Marketing a mobile app for kids is a tough task — possibly even tougher than developing one. What factors should weigh in to the development of a marketing strategy?
Developing a mobile game for kids can be a uniquely challenging process, but it’s also one that can bring some real rewards upon completion. Like any app, the success of the game depends on more than just its playability and the educational value it brings to the table.
What’s debatably even more important than the game itself is how it’s marketed. Deciding on that fundamental question of who makes up your game’s target audience is no easy feat, and the success of even the best new games depends on the viability and execution of their marketing strategies.
Let’s use Puzzle Explorer as our example — a game being developed by YETi CGI under [tweetable alt=”[email protected] has contracted @YETiCGI to create an #app, #PuzzleExplorer, to teach kids #gamedesign.” hashtag=””]contract from National Geographic that aims to teach young children the art of game design.[/tweetable]
According to National Geographic’s press room, “National Geographic Puzzle Explorer will encourage critical thinking and basic problem solving skills as it teaches children to design and build interactive puzzles through colorful graphics and imaginative game play.” [tweetable alt=”[email protected]’s #app #PuzzleExplorer should be released in 2015, for #iOS, @Android, and web platforms.” hashtag=””]Its release is estimated for some time in 2015 for iOS, Android, and web platforms.[/tweetable]
Marketing the Game
Although the designers readily admit they don’t have all the answers, they have outlined some problems they face while marketing the game, as well as their solutions.
YETi’s designers first looked at their biggest decision, which was deciding whether they should market the game to kids or to parents — or both!
In determining their audience, they realized that there were two distinct interests for each audience: the parents wanted something educational for their kids, and the kids wanted something fun and entertaining.
But parents had an additional interest — they wanted to find a game that their kids could enjoy while also learning something valuable. To find the products that accomplished both goals, parents try to put themselves in the minds of their children while judging the educational value of the games they were considering downloading.
YETi CGI addressed both of these issues by offering a fun way for kids to learn both game design and geography, and by doing so with fun features, images, and words.
Making a list of the game’s core values helped give the designers something to chew on while developing their marketing strategy. The game has definite educational value, which was represented by keywords used in their marketing copy like “learn,” “create,” and “discover.”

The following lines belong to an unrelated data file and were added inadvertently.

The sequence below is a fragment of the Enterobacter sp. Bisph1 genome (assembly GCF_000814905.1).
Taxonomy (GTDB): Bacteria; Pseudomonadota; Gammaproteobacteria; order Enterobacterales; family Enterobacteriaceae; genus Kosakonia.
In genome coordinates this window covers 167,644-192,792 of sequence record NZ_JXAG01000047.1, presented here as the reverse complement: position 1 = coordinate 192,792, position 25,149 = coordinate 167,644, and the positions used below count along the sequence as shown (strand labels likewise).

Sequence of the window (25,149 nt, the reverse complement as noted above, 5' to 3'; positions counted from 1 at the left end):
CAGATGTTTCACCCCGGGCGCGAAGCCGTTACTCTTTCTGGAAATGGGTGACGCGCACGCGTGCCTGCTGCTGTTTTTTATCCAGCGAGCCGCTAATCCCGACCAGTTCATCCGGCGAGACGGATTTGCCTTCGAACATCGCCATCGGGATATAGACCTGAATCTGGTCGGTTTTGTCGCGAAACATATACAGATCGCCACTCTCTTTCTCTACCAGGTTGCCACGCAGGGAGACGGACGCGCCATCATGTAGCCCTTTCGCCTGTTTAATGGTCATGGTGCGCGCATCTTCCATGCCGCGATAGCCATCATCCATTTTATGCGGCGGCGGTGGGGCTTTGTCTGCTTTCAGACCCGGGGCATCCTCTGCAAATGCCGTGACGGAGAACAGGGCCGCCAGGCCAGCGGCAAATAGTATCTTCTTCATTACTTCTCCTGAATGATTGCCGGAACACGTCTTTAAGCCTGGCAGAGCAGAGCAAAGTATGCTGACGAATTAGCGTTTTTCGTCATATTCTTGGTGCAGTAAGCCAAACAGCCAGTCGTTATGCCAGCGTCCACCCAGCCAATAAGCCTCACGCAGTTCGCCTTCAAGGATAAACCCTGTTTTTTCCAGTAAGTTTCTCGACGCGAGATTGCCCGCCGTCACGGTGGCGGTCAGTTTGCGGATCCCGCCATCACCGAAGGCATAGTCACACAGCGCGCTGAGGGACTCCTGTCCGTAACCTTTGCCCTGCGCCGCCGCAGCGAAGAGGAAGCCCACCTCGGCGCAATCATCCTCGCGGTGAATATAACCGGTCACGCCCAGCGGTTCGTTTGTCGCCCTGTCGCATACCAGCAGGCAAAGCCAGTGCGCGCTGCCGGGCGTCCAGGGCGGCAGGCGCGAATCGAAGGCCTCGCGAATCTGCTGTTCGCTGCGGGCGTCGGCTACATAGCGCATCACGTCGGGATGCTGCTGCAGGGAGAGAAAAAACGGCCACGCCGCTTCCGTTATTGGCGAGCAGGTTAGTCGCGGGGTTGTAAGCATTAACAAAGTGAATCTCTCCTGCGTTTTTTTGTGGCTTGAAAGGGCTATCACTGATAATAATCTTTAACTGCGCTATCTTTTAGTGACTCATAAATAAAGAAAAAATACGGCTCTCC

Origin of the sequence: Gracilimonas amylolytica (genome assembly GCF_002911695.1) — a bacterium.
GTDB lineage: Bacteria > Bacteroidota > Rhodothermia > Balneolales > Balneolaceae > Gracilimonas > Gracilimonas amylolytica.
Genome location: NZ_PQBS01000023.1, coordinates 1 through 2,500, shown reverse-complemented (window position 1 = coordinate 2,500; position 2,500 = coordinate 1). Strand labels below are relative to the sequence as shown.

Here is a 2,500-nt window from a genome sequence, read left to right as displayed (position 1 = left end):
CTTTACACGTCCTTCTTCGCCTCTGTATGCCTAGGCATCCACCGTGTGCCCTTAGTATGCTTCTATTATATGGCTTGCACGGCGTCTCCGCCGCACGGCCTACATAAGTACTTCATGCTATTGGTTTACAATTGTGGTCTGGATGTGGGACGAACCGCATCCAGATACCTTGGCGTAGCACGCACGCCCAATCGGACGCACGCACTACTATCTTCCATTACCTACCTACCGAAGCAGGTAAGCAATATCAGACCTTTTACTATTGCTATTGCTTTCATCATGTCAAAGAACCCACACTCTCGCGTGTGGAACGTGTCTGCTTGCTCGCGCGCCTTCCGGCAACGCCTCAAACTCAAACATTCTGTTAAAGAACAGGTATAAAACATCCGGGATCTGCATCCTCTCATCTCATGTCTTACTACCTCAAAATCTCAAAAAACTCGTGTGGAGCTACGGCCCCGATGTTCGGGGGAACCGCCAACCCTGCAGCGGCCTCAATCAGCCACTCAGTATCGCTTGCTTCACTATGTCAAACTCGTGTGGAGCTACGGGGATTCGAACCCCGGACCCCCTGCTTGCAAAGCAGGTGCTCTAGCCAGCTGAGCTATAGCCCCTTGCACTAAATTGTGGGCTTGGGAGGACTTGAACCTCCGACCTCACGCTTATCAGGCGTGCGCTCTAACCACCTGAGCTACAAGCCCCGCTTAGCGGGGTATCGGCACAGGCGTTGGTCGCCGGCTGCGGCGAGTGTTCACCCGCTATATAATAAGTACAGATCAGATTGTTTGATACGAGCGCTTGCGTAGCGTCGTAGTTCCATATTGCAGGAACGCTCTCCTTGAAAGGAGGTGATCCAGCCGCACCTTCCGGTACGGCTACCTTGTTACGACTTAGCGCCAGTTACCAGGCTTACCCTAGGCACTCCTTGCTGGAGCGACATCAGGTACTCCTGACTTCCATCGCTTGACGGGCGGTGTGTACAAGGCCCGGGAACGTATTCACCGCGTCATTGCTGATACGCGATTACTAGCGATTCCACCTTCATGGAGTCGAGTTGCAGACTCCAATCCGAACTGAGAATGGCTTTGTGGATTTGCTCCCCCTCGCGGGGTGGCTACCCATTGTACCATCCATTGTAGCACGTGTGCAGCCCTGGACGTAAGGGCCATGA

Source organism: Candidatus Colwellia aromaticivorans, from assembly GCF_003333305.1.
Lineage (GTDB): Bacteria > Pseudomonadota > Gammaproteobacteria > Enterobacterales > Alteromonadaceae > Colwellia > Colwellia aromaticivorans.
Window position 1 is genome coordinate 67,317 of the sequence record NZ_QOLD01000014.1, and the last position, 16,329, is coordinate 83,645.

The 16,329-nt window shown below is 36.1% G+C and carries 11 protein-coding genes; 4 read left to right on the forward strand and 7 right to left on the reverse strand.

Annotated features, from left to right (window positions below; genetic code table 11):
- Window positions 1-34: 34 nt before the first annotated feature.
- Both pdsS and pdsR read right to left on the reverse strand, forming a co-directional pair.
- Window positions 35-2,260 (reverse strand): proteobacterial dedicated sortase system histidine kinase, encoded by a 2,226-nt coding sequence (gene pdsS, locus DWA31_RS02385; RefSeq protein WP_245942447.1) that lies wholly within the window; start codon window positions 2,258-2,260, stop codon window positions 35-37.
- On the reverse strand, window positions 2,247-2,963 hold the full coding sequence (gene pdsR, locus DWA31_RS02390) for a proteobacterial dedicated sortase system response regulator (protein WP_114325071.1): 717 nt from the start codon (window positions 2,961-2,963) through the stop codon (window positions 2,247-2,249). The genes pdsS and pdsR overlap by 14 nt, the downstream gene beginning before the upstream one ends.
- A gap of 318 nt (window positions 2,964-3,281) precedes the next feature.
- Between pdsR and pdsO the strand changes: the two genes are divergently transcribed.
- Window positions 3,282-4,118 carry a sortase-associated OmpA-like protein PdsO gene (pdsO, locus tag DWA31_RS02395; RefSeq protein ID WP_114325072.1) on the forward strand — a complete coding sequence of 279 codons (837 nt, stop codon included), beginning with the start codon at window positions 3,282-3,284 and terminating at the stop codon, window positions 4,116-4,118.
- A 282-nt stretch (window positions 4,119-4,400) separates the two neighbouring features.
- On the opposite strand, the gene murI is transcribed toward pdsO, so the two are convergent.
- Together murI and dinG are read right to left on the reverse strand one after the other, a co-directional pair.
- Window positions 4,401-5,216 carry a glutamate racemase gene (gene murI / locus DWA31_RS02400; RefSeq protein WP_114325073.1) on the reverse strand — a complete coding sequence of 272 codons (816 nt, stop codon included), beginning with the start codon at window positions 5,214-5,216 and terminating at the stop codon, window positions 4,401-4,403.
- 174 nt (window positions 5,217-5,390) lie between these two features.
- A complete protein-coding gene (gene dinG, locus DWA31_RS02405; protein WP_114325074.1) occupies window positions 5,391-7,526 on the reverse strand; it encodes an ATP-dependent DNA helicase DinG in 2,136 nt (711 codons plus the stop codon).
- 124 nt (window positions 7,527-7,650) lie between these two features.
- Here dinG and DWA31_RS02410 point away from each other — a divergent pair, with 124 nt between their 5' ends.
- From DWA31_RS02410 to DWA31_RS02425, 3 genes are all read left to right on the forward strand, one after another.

The game also boasts entertainment value, which they emphasized with words like “play” and “share.” These words were included in the imagery used on the app’s store page, and helped — quite literally — spell out the game’s values for its audience.
Educational Values and Marketing Imagery
Rather than just assuming that any education is good education, the designers tried to define the game’s value a bit further. They assumed that most parents would have heard of National Geographic and would likely see the value in teaching their kids about geography, which is a secondary aim of the app.
They made the primary image for their campaign one that highlighted the game’s geographic lessons, which are delivered through interactive puzzles and striking National Geographic imagery, while also highlighting the game’s focus on custom puzzles.
This imagery neatly tied the two educational aspects together — game design and world exploration. Designers assumed that the game design aspect of the app would be a bit more obscure to parents, not to mention much harder to explain with a simple marketing image.
Because of this, these benefits were briefly outlined in a second image, paired with an in-depth explanation in the app’s description.
The designers hoped that parents would make the connection between the value of game design and the app’s ability to provide a unique educational experience.
Appealing to the Largest Audience Possible
People who play games do so for many different reasons, based on many different personal preferences. To ensure that their terms and keywords appealed to these unique players and their varying motivations, YETi used categories — some players prefer the friendly, social aspect of a game, some like competing, and some focus more on achieving individual goals and progress.
Relevant terms were accordingly incorporated into their marketing copy so that the audience they targeted could be as broad as possible.
Marketing Your Own App
Another thing that undoubtedly helped National Geographic was the funding that comes with working for a major company. If you’re an independent developer, though, there’s no need to fear: AppMakr’s simple app development platform offers intuitive analytics that help you determine what audiences would love your product and how best to attract them. Check out AppMakr’s site and get started today!